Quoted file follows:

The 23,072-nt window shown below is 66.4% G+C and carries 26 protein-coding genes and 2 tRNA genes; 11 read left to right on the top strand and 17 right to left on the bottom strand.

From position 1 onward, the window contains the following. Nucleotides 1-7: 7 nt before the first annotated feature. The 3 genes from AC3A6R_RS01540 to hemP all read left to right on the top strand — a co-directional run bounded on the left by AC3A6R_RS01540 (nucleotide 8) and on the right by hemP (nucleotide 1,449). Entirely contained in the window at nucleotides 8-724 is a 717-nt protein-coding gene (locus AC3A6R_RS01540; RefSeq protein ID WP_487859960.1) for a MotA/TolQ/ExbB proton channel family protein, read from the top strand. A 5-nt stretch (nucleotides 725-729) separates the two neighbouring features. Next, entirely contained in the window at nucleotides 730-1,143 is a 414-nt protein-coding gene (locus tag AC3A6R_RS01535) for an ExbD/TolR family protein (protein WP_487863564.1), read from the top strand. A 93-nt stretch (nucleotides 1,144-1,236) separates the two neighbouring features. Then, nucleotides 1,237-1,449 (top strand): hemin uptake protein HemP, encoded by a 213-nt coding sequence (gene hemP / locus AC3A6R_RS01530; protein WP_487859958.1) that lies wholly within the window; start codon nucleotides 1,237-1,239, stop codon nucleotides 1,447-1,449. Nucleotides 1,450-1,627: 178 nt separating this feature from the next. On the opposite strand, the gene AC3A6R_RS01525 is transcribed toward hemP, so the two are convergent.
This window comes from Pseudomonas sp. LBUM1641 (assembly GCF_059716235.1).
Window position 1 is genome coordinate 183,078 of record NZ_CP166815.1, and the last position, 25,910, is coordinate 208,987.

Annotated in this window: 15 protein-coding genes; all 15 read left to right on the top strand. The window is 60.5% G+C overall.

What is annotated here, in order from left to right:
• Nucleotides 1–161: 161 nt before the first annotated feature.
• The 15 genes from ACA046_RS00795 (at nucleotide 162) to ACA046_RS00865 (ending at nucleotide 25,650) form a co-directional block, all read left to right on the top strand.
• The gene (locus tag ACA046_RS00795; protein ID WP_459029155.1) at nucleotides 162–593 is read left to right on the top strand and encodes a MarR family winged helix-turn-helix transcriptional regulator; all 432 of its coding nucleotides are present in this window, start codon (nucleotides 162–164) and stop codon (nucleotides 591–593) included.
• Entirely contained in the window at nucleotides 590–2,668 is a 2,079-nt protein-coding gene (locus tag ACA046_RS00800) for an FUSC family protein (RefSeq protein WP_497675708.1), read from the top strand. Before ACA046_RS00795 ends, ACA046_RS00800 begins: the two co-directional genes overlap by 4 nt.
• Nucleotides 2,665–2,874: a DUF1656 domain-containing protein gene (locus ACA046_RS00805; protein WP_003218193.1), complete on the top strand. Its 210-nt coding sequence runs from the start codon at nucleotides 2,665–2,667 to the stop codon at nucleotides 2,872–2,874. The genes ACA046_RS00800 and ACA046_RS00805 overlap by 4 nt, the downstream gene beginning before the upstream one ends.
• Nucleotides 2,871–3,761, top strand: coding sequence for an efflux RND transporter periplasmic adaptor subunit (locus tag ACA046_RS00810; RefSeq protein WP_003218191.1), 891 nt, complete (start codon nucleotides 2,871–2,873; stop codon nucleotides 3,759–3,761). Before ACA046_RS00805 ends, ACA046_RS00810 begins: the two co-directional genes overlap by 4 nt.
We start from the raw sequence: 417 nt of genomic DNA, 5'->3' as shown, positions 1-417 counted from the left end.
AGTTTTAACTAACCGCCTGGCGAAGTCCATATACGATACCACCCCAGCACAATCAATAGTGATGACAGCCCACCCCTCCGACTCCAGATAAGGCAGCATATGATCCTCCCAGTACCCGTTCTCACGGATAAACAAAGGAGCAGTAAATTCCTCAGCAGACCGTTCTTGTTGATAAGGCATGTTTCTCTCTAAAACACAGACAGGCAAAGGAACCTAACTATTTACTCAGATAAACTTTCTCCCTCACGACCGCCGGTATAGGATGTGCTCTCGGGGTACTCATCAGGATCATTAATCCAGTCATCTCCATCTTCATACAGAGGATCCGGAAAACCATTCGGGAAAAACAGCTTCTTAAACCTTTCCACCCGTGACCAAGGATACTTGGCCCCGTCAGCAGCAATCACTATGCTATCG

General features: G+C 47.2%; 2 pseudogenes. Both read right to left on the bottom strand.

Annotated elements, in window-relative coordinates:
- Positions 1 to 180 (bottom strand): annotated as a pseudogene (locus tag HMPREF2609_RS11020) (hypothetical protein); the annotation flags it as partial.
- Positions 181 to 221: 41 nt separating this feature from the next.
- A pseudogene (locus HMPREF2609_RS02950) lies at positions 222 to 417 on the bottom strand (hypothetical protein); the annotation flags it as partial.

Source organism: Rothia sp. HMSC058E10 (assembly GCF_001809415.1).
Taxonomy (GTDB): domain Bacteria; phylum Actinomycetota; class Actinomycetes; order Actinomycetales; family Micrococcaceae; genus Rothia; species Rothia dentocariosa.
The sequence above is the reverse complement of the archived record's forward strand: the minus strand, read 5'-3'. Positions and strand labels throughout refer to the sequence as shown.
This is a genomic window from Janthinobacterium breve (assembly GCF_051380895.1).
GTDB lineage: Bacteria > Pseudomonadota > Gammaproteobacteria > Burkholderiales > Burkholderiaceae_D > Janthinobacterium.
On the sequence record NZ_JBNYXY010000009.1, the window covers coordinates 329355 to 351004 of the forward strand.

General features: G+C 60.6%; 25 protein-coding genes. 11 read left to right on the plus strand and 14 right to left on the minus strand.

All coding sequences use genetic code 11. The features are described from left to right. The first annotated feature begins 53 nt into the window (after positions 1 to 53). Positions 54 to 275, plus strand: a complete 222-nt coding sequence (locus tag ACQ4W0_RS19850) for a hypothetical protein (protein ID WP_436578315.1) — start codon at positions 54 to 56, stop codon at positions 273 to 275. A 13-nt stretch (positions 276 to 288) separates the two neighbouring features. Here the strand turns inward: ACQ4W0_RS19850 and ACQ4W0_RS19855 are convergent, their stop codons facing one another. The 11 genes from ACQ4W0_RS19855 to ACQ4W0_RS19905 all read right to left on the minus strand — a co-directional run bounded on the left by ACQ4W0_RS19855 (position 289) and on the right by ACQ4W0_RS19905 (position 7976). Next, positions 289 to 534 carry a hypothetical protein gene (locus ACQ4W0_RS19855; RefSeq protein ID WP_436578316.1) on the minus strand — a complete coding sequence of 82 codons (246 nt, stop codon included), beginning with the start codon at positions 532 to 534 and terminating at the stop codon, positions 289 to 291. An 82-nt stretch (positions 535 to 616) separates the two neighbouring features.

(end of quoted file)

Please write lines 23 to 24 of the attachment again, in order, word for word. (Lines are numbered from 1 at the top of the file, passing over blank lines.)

This is a genomic window from Janthinobacterium breve (assembly GCF_051380895.1).
GTDB lineage: Bacteria > Pseudomonadota > Gammaproteobacteria > Burkholderiales > Burkholderiaceae_D > Janthinobacterium.